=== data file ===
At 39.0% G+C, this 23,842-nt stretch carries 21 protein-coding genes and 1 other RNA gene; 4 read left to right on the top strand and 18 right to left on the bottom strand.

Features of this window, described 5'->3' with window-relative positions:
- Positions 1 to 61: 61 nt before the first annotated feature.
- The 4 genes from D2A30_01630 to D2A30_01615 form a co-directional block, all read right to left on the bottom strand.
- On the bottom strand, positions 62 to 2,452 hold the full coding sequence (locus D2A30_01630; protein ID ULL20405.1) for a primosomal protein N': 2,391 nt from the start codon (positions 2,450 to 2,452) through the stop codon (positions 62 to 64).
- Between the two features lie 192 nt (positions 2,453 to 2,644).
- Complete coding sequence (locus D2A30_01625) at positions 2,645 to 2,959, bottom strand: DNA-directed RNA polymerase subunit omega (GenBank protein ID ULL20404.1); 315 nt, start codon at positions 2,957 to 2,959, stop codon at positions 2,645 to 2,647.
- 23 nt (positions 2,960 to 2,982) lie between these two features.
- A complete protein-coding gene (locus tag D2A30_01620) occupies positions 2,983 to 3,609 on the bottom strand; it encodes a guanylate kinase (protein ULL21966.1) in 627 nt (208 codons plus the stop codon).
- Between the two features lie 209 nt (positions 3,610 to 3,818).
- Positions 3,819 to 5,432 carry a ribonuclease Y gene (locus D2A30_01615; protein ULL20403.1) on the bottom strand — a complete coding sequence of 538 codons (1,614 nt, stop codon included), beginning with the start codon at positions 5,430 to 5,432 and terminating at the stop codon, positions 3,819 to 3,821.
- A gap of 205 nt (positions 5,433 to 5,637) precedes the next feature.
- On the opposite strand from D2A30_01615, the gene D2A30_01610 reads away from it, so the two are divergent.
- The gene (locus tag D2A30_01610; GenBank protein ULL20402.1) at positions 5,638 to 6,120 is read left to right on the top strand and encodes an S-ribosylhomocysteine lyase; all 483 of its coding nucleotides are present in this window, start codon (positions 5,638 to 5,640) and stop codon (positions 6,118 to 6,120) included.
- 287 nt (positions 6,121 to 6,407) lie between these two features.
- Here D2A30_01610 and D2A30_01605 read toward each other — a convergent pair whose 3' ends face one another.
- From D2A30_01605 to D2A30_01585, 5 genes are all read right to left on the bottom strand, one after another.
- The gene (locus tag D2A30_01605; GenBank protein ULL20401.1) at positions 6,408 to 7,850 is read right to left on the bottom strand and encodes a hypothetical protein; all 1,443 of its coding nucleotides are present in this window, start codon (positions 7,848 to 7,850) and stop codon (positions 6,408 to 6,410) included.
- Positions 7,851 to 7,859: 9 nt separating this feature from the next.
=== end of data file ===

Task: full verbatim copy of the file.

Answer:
At 39.0% G+C, this 23,842-nt stretch carries 21 protein-coding genes and 1 other RNA gene; 4 read left to right on the top strand and 18 right to left on the bottom strand.

Features of this window, described 5'->3' with window-relative positions:
- Positions 1 to 61: 61 nt before the first annotated feature.
- The 4 genes from D2A30_01630 to D2A30_01615 form a co-directional block, all read right to left on the bottom strand.
- On the bottom strand, positions 62 to 2,452 hold the full coding sequence (locus D2A30_01630; protein ID ULL20405.1) for a primosomal protein N': 2,391 nt from the start codon (positions 2,450 to 2,452) through the stop codon (positions 62 to 64).
- Between the two features lie 192 nt (positions 2,453 to 2,644).
- Complete coding sequence (locus D2A30_01625) at positions 2,645 to 2,959, bottom strand: DNA-directed RNA polymerase subunit omega (GenBank protein ID ULL20404.1); 315 nt, start codon at positions 2,957 to 2,959, stop codon at positions 2,645 to 2,647.
- 23 nt (positions 2,960 to 2,982) lie between these two features.
- A complete protein-coding gene (locus tag D2A30_01620) occupies positions 2,983 to 3,609 on the bottom strand; it encodes a guanylate kinase (protein ULL21966.1) in 627 nt (208 codons plus the stop codon).
- Between the two features lie 209 nt (positions 3,610 to 3,818).
- Positions 3,819 to 5,432 carry a ribonuclease Y gene (locus D2A30_01615; protein ULL20403.1) on the bottom strand — a complete coding sequence of 538 codons (1,614 nt, stop codon included), beginning with the start codon at positions 5,430 to 5,432 and terminating at the stop codon, positions 3,819 to 3,821.
- A gap of 205 nt (positions 5,433 to 5,637) precedes the next feature.
- On the opposite strand from D2A30_01615, the gene D2A30_01610 reads away from it, so the two are divergent.
- The gene (locus tag D2A30_01610; GenBank protein ULL20402.1) at positions 5,638 to 6,120 is read left to right on the top strand and encodes an S-ribosylhomocysteine lyase; all 483 of its coding nucleotides are present in this window, start codon (positions 5,638 to 5,640) and stop codon (positions 6,118 to 6,120) included.
- 287 nt (positions 6,121 to 6,407) lie between these two features.
- Here D2A30_01610 and D2A30_01605 read toward each other — a convergent pair whose 3' ends face one another.
- From D2A30_01605 to D2A30_01585, 5 genes are all read right to left on the bottom strand, one after another.
- The gene (locus tag D2A30_01605; GenBank protein ULL20401.1) at positions 6,408 to 7,850 is read right to left on the bottom strand and encodes a hypothetical protein; all 1,443 of its coding nucleotides are present in this window, start codon (positions 7,848 to 7,850) and stop codon (positions 6,408 to 6,410) included.
- Positions 7,851 to 7,859: 9 nt separating this feature from the next.